Once you attain the holy grail of FIRE, you will have eliminated a bunch of stressors from your life. You will no longer worry about money. You won’t be cussing people out during your hour long commute. You won’t have work deadlines to make you sweat. You won’t be worried about your next promotion or how to deal with the fact that your toddler woke up with a fever and you have a really big presentation due today. Your chores will no longer be stressful because you will have ample time to get them done. The pace of life will be slower. What does this mean?

It means that we will be giving ourselves far fewer fronts on which we need to do battle. This means that if we decide to battle our fears we have more resources available to throw at that battle. Ours will be the mightier force, and the odds of victory will be in our favour.

FIRE buys you time

Once you are financially independent, and perhaps especially if you choose to retire early, you will own much more of your time. There will always be time spent on mundane maintenance activities like grocery shopping and brushing your teeth. What you will reap is the time that you used to spend in your cubicle and the time you spent commuting. You get back the time you worked for the Man in the evenings and on weekends.

How does time help with fear? You need time to work on getting over your fear. Perhaps you need to meditate for thirty minutes every day. Maybe you need to take a swimming class. However you choose to attack your fear, if you have more time to spend on the charge, your odds of success are only likely to improve.

Of Fear and Fire

 

This FIRE advantage is one I’m personally banking on to deal with my big fears. No, I can’t control when the people I love will die. What I can do is spend lots of time with them before that time comes. That is something that FIRE will allow me to do. If my worst fears do come to pass, memories are all that I will have left to sustain me. FIRE will ensure that I have a metric ass tonne of memories to warm myself by in the long, dark evening of my life.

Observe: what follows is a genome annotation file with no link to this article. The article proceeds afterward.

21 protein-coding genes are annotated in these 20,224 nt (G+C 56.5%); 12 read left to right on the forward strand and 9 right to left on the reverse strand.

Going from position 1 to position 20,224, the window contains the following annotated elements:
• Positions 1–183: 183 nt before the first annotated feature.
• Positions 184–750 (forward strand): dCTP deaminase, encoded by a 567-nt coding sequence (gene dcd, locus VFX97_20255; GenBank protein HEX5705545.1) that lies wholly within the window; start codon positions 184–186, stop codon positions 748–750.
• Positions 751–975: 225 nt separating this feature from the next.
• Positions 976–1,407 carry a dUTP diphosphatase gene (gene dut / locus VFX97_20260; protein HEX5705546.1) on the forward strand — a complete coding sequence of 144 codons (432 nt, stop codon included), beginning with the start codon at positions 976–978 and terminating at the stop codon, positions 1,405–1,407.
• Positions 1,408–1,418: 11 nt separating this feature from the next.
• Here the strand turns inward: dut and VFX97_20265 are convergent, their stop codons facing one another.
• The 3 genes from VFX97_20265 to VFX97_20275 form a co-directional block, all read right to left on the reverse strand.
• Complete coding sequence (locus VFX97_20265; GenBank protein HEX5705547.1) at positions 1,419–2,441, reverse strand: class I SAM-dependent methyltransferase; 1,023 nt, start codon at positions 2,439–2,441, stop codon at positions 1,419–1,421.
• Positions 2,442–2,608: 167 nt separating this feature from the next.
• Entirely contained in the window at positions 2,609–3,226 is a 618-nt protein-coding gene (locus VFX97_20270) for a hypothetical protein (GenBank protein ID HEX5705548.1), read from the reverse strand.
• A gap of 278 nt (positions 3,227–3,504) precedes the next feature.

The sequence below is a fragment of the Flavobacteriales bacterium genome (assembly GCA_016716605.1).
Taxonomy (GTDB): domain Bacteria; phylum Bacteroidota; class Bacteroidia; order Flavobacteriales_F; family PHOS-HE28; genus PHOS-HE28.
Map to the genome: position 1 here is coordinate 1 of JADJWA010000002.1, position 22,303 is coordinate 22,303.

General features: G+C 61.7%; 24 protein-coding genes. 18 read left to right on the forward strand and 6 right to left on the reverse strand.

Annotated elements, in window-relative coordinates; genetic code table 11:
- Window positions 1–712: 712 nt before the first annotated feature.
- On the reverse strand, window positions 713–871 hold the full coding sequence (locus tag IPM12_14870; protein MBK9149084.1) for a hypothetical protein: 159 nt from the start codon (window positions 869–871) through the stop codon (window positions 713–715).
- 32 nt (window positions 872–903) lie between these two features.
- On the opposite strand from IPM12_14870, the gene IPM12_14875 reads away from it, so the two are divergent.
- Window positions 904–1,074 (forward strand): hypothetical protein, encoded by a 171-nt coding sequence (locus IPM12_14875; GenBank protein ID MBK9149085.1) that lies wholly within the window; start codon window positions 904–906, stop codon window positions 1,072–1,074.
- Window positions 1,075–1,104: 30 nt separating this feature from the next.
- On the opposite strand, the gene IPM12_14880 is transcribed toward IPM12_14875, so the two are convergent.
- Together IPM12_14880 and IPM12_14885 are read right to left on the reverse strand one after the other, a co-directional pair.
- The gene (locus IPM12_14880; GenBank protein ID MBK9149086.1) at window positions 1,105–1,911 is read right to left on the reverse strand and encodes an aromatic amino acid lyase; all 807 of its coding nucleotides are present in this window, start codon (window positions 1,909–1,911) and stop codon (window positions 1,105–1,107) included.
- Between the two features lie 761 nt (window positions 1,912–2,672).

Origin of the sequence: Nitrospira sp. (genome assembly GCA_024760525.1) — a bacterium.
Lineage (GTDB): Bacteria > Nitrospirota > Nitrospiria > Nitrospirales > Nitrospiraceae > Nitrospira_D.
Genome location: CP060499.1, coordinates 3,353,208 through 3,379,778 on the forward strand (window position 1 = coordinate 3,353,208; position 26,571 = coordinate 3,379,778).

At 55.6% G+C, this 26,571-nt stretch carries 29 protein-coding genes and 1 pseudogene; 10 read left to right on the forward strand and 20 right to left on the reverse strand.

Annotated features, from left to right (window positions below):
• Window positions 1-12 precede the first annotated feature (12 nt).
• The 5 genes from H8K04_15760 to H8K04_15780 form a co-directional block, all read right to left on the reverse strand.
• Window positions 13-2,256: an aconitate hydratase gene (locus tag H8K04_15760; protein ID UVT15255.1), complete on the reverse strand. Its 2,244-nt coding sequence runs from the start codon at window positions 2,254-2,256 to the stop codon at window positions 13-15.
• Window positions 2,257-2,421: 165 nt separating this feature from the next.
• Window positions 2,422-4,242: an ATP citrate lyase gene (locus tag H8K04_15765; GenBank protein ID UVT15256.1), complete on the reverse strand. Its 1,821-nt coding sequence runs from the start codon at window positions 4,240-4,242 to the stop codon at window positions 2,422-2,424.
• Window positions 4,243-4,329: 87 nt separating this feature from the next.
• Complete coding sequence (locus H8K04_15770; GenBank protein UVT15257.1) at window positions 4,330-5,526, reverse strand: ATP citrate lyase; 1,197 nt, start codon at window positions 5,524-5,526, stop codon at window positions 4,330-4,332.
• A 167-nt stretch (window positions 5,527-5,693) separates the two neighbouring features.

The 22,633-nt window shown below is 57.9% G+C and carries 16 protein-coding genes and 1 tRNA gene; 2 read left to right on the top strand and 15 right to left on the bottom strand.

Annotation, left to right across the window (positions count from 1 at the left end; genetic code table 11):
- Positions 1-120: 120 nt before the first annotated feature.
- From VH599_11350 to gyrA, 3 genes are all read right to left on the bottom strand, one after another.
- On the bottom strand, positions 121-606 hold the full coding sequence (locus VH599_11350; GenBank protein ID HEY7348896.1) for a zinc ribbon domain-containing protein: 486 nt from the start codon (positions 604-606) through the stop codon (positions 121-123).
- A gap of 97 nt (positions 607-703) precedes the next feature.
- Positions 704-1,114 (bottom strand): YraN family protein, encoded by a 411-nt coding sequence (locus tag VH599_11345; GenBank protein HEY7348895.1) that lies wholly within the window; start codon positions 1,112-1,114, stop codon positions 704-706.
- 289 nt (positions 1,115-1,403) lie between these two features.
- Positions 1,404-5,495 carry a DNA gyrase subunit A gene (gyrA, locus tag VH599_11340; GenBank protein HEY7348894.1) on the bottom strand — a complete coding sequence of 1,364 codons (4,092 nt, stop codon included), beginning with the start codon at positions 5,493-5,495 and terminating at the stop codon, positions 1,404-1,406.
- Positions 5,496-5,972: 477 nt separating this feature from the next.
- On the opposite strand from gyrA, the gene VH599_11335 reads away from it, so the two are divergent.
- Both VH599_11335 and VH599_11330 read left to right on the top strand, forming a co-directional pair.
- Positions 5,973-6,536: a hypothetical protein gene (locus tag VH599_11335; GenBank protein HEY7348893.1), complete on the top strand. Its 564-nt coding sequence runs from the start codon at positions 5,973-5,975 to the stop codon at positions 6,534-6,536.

FIRE equals freedom

FIRE is a worthy opponent for my second big fear as well, that of not having accomplished anything worthwhile before my time on Earth is up. I’ve written before about my why, about the reasons that I want to achieve FIRE. FIRE will set me free. Free to explore, childlike, once again. I will only be constrained by the limits of my own imagination. I like to believe that once I am free to run wild once more, my creative juices will flow. I want to give myself the best shot at success. FIRE allows me to get rid of all the excuses, all the reasons why I’m not at my creative best.

It is clear that freedom is a powerful force in my battle against my fear. How might it help with yours? Maybe there is a volunteer opportunity somewhere in the world that would help with facing a fear. Well, now you are free to go there. Maybe there is a workshop that you could attend, but it would need a three hour time commitment daily for a week. Now you are free to make that choice. Maybe the current political climate in your country is scaring the living daylights out of you. Well, now you are free to go on an extended sabbatical around the world.

Final Thoughts

I am not advocating waiting until you have achieved FIRE to tackle your fears. The best time to deal with your fears is, obviously, now. But if it so happens that what with your job, and your family, and your many responsibilities, the days get away from you and find yourself no closer to resolving your fears, I hope it gives you hope to know that just down the road FIRE is waiting to give you a hand with your fears.

When you fear, darkness blooms within you. Light a FIRE. Let it be the dark’s turn to be afraid.

Readers, what do you fear? Do you feel that FIRE will help you with those fears? What are you doing to address your fears right now?

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15 thoughts on “Fear versus FIRE”

  1. Wow, I loved every word of this post! Such an eloquent exploration of a really great topic! Fear can indeed be crippling, yet often fruitless in the areas beyond our control. I’m like you in the major Goliath fears, deaths of loved ones and the insignificance of my life. Faith in God does bring a great deal of comfort and hope in the midst of my fear, but doesn’t eradicate the fear.

    Absolutely, FIRE is also a huge fear-fighter! I used to be so scared I’d never save enough to retire, but now we are deliberately planning for it and making it happen much sooner than previously planned. I still worry about elderly parents and when they may need to live with us, college expenses for two kids, and our health, among other fears, but sound FIRE principles give me more peace of mind. Why not control the things I can control so I can relax more about things I cannot control? Thanks for the thoughtful post!